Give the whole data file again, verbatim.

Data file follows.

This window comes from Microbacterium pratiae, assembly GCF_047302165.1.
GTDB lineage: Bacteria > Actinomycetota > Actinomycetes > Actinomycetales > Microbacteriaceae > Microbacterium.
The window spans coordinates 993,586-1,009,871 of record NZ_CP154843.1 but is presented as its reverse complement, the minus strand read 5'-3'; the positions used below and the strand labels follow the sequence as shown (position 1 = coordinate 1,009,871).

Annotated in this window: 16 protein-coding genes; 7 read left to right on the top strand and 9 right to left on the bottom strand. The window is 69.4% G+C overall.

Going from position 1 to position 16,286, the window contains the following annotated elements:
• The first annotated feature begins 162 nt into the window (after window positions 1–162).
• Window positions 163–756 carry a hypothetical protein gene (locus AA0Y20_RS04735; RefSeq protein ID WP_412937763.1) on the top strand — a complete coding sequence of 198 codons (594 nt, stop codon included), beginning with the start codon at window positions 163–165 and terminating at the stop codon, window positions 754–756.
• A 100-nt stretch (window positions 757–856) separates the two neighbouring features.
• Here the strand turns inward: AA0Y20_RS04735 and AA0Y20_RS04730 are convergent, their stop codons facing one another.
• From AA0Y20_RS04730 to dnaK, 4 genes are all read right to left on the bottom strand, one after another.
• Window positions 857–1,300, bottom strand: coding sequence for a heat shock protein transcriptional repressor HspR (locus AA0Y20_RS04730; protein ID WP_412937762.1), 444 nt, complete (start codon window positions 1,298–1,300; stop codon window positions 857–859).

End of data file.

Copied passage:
This window comes from Microbacterium pratiae, assembly GCF_047302165.1.
GTDB lineage: Bacteria > Actinomycetota > Actinomycetes > Actinomycetales > Microbacteriaceae > Microbacterium.
The window spans coordinates 993,586-1,009,871 of record NZ_CP154843.1 but is presented as its reverse complement, the minus strand read 5'-3'; the positions used below and the strand labels follow the sequence as shown (position 1 = coordinate 1,009,871).

Annotated in this window: 16 protein-coding genes; 7 read left to right on the top strand and 9 right to left on the bottom strand. The window is 69.4% G+C overall.

Going from position 1 to position 16,286, the window contains the following annotated elements:
• The first annotated feature begins 162 nt into the window (after window positions 1–162).
• Window positions 163–756 carry a hypothetical protein gene (locus AA0Y20_RS04735; RefSeq protein ID WP_412937763.1) on the top strand — a complete coding sequence of 198 codons (594 nt, stop codon included), beginning with the start codon at window positions 163–165 and terminating at the stop codon, window positions 754–756.
• A 100-nt stretch (window positions 757–856) separates the two neighbouring features.
• Here the strand turns inward: AA0Y20_RS04735 and AA0Y20_RS04730 are convergent, their stop codons facing one another.
• From AA0Y20_RS04730 to dnaK, 4 genes are all read right to left on the bottom strand, one after another.
• Window positions 857–1,300, bottom strand: coding sequence for a heat shock protein transcriptional repressor HspR (locus AA0Y20_RS04730; protein ID WP_412937762.1), 444 nt, complete (start codon window positions 1,298–1,300; stop codon window positions 857–859).